Monday, October 5, 2009

Improv recipe: Roasted Curried Sweet Vegetables

This is not the healthiest dish out there, but it sure is tasty. You could probably tone down the amount of oil used, and omit the butter entirely, if you are trying to be a bit healthy. You can, of course, make things less spicy if you don't do well with heat. Make sure to taste the mixture to see if it's to your liking before you slather it on your veggies.

One last note: Unless you are an expert with a knife, do not attempt this recipe without a sharp vegetable peeler. Acorn squash are kind of a pain to peel. You can substitute a small butternut squash, which is a little bit easier to peel.

Roasted curried sweet vegetables
Serves 4 as a side dish

2 sweet potatoes
1 medium acorn squash

¼ cup olive oil
¼ cup brown sugar
1 clove garlic, crushed
1-2 Tablespoons curry powder
¼ teaspoon cinnamon
1/8 cloves
¼ teaspoon red pepper flakes
salt and pepper to taste

2 tablespoons butter

Preheat oven to 450 degrees.

Peel vegetables, cut into 1 inch cubes. Combine the rest of the ingredients except for the butter. Taste mixture and adjust seasoning as necessary. Coat vegetables with mixture.

Put vegetables in large oven-safe dish or wide-lipped baking sheet. Dot with butter.

Cook for 30 minutes, stirring every 10 minutes, or until veggies are tender.

Wednesday, September 23, 2009

The Secret of Salads

I may have finally discovered the secret to salads.

But first, a little background.

My grandma J was the salad making expert of the family. Anytime we got together for the holidays, she'd bring a crisp, veggie-filled layered delight. Every bite seemed to be full of mushrooms, radish, tomato or bell pepper. And her salads rarely had cheese. Which makes it especially surprising that I loved them so much.

I thought I hadn't gotten the salad making gene from her, for all my salads tended to be lettuce-heavy and short on veggies. Any veggies I did add were chopped small and tended to sink to the bottom of the bowl.

Last night, while making a salad, I had an epiphany. I must give much of the credit to the ingredients I had on hand. The salad was to be the main course, so I had procured some end-of-summer tomatoes, thick chunks of fresh-boiled chicken, two types of nuts, homemade croutons, and goat cheese. It's kind of hard to go wrong when you start with good ingredients.

For all these years, I'd been chopping my veggies much too small. Sure, that's how my mom did it, but she always portioned the lettuce first into bowls, then sprinkled the veggies on top. Thus, no sinkage. But for salad in the big bowl, if the bites were larger, they rest much better on top of the lettuce.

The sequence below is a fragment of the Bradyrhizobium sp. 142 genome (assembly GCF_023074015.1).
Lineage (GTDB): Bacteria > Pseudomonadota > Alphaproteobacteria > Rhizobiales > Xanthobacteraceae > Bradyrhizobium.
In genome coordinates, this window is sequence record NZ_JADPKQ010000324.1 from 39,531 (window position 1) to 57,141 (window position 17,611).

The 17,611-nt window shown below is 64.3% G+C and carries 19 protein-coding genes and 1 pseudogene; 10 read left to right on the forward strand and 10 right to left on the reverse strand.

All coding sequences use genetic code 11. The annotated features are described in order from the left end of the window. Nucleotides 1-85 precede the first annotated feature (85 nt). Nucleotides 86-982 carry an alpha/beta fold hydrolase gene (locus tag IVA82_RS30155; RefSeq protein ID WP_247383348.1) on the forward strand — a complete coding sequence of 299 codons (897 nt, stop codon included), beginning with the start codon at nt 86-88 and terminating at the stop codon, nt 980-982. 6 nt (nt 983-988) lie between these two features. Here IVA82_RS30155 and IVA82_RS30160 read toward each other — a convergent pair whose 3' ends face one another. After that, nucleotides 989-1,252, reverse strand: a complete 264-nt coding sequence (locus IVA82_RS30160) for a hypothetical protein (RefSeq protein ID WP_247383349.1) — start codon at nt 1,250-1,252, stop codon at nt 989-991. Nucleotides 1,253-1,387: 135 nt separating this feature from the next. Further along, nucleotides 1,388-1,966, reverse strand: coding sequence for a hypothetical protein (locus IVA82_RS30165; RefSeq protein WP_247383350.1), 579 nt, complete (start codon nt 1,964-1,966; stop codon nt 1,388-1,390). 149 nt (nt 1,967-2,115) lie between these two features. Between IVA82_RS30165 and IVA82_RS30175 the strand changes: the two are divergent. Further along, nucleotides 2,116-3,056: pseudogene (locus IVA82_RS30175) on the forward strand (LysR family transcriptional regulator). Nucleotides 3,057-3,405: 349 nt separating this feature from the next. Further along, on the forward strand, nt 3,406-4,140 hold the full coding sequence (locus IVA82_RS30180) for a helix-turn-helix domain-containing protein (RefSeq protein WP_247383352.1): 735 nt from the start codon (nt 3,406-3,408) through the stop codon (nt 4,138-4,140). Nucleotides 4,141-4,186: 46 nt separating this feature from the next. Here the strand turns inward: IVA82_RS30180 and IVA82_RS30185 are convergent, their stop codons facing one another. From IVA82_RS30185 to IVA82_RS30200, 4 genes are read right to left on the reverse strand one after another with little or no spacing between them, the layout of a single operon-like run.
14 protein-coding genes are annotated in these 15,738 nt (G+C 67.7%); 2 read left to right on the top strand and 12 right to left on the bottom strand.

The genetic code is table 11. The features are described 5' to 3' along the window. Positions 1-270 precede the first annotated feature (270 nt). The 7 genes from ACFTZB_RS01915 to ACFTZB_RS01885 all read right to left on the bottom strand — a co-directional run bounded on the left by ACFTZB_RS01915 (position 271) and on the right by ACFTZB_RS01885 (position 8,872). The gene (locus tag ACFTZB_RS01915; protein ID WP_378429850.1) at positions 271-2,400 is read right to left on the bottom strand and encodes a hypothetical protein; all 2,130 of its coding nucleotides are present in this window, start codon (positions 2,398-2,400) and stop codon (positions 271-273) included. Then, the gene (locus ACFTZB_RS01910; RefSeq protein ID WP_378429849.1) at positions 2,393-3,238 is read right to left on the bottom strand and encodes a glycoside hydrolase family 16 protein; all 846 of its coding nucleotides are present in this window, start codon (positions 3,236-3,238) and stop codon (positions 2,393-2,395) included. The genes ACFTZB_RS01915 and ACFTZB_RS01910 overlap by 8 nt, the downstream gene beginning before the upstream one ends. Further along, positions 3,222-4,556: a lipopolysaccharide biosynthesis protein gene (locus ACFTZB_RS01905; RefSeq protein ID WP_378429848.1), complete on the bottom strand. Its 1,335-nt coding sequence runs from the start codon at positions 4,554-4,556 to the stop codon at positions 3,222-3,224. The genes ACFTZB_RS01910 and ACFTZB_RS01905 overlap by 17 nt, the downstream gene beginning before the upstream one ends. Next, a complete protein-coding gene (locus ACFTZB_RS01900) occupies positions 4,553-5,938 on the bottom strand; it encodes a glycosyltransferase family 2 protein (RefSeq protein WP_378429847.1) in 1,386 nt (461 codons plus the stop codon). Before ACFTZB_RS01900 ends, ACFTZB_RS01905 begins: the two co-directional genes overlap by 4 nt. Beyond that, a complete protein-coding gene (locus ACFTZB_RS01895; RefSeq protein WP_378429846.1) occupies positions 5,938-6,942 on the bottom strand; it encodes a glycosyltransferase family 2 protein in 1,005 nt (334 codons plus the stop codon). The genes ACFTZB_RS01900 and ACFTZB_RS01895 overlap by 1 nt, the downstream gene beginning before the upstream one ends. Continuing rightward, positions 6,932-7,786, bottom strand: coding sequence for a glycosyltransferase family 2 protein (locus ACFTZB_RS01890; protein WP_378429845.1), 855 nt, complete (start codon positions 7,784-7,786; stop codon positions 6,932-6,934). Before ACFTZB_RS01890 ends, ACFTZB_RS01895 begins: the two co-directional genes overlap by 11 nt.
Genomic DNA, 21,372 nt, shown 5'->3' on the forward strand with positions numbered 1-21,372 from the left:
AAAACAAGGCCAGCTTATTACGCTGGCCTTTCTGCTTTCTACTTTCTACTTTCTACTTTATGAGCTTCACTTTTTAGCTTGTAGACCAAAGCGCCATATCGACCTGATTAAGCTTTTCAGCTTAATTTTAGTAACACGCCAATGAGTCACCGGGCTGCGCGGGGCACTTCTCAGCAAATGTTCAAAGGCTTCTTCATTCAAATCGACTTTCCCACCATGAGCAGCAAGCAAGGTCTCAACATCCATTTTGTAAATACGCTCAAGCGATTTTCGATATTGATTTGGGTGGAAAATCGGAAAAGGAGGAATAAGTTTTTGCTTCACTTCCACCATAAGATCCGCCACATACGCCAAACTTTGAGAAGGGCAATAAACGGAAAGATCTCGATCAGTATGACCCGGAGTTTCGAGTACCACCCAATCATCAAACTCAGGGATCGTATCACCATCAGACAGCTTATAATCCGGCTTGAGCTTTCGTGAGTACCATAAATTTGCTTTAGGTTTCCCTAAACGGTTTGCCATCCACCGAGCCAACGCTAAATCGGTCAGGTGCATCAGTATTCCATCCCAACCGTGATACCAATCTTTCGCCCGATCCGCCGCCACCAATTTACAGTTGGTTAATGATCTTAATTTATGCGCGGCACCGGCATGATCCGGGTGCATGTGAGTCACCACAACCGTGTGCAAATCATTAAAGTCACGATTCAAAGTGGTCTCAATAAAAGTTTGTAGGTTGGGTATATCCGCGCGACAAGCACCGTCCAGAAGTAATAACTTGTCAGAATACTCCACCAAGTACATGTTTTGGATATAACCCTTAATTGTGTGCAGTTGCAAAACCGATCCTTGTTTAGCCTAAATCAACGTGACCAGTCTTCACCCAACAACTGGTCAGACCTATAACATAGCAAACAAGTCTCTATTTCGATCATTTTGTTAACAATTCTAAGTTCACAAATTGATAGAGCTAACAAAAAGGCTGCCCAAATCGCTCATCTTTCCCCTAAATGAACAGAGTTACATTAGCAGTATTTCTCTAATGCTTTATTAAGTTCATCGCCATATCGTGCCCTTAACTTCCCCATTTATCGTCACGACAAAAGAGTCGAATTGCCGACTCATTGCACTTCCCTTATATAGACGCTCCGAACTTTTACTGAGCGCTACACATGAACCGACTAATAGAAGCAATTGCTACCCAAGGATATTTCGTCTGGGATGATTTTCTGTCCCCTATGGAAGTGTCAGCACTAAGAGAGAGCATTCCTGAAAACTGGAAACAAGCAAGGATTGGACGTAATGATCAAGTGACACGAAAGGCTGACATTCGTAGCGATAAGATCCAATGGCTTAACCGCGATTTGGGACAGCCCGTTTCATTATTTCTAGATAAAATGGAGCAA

Comparing this salad to others I'd made, I realized I had put a lot more non-lettuce ingredients into this one. Increasing the amount of other stuff in the salad made it tastier and more interesting.

I also needed to layer like a lasagna. So, a layer of lettuce, then a layer of each of the other ingredients, before I got back to the lettuce. For my normal salads, I had been putting a layer of lettuce between each other ingredient, which meant too much lettuce, not enough other stuff.

With those concepts in mind, I have created a simple salad formula. I'm confident this formula will help me remember what I've learned, so I can create successful salads in the future.

Secret of Salads

1. Start with flavorful ingredients. At least one of the ingredients should be nuts, cheese, dried fruit, bacon, or some other ingredient that packs a flavor punch.

2. Make the ratio of lettuce to other ingredients 1 to 1. e.g. make sure the amount of "guts" of the salad (meat, cheese, nuts, veggies) is at least as much as the lettuce.

3. Ingredients should be in large bite-sizes.

4. Layer like a lasagna.

Here's the salad I made using those rules.

Hearty Chicken Tomato Salad
1 bag pre-washed lettuce
2 cups chicken breast, pulled apart into large bite-sized chunks
1/4 cup nuts
1 cup cherry tomatoes, split in half
2 ounces goat cheese
Bacon Salt croutons (recipe follows)

Put a small layer of lettuce in the bottom of a large bowl. Sprinkle with half of chicken, tomatoes, nuts, croutons. Crumble half of goat cheese and sprinkle on top. Repeat, adding the rest of the lettuce and the rest of the other ingredients.

Serve with large salad tongs so you can get pieces of everything in the salad. Dressing is optional.

Bacon salt croutons
half a loaf of Italian or French bread
1 Tablespoon butter
1 Tablespoon olive oil
2 Tablespoons Bacon Salt (Click here to find Bacon Salt near you)

Slice bread crosswise. Cut into large bite-sized cubes.
Set bread aside and heat butter, olive oil, and bacon salt in a large skillet, over medium heat. Stir to combine.
Once butter is melted, add bread cubes. Stir, making sure that each bread cube gets a little bit of the bacon mixture soaked into it.